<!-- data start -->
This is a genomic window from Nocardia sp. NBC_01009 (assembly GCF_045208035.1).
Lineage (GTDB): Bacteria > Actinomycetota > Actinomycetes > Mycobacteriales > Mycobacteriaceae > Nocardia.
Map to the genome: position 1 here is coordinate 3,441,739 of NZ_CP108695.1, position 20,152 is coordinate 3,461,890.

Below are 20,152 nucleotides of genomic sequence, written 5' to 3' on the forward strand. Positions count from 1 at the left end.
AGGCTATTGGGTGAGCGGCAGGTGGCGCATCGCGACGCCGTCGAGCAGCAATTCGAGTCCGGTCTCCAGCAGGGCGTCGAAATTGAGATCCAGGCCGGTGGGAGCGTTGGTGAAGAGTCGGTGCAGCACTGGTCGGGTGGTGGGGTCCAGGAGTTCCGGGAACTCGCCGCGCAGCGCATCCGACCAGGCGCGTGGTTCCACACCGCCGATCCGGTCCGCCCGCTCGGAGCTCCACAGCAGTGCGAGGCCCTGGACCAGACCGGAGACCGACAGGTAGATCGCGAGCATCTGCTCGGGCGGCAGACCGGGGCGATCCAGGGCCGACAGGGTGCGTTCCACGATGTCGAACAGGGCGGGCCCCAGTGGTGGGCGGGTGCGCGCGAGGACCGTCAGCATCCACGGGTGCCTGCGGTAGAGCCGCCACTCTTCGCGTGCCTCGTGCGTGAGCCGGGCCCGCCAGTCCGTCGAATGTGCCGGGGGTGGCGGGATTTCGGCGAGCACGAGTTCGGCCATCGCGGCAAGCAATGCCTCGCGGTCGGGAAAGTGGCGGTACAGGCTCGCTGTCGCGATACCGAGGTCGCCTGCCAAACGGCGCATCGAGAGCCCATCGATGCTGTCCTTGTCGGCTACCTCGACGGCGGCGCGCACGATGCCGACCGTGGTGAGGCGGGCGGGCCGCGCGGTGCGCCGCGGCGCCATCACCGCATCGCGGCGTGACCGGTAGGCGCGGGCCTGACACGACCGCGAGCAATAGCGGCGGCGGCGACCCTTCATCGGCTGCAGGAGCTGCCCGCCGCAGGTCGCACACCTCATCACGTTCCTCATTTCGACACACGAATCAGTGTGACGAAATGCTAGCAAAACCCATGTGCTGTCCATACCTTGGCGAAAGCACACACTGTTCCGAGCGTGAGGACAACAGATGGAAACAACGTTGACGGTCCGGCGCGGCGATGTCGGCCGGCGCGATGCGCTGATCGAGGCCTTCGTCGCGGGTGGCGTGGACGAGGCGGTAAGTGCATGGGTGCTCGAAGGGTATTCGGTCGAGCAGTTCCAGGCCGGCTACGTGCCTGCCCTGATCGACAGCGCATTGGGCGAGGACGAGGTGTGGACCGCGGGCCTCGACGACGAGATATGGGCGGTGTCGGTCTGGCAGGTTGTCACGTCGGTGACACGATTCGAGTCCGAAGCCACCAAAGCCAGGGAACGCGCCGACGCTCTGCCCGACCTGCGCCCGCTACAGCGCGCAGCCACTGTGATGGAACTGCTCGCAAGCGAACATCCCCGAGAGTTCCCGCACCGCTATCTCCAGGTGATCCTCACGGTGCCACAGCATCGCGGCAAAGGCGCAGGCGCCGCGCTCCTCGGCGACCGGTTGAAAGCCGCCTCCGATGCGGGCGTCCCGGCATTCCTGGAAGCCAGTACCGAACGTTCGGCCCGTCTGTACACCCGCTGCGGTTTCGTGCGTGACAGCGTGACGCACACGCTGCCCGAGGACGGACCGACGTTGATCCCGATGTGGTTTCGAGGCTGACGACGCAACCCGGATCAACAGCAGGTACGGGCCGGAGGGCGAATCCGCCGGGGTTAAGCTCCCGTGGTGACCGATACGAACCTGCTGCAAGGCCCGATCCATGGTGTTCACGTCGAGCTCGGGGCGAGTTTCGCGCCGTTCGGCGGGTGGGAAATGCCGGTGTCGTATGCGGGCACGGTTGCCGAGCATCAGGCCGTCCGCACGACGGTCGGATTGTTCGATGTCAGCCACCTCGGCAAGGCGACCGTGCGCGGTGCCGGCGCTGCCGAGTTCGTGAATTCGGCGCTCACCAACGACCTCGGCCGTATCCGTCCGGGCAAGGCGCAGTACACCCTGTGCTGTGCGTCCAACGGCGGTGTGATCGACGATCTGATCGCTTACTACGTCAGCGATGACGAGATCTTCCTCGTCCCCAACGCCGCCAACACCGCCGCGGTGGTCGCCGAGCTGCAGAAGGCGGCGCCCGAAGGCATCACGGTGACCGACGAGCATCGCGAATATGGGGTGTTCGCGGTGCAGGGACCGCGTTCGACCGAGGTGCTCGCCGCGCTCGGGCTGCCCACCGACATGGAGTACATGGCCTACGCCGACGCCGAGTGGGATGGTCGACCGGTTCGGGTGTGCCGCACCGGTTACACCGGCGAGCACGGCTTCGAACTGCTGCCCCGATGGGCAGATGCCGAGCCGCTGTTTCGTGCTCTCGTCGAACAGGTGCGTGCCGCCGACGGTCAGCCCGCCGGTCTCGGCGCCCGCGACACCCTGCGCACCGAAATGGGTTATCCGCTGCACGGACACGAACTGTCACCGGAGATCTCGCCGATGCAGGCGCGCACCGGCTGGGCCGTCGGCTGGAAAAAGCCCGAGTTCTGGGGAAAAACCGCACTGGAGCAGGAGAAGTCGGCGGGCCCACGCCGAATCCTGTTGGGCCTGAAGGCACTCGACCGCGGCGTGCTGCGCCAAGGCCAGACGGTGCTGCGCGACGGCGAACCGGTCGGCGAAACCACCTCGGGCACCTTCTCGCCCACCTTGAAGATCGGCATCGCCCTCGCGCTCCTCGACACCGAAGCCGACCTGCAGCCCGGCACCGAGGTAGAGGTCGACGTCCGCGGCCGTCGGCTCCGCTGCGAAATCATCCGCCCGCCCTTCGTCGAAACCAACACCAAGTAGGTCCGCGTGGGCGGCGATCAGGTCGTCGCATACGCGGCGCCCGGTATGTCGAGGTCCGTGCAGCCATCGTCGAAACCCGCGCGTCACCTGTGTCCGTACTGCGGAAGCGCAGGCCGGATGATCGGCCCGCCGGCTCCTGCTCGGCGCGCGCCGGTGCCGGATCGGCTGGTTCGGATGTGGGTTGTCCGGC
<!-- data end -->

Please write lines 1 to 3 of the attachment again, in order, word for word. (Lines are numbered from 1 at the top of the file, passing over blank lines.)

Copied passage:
This is a genomic window from Nocardia sp. NBC_01009 (assembly GCF_045208035.1).
Lineage (GTDB): Bacteria > Actinomycetota > Actinomycetes > Mycobacteriales > Mycobacteriaceae > Nocardia.
Map to the genome: position 1 here is coordinate 3,441,739 of NZ_CP108695.1, position 20,152 is coordinate 3,461,890.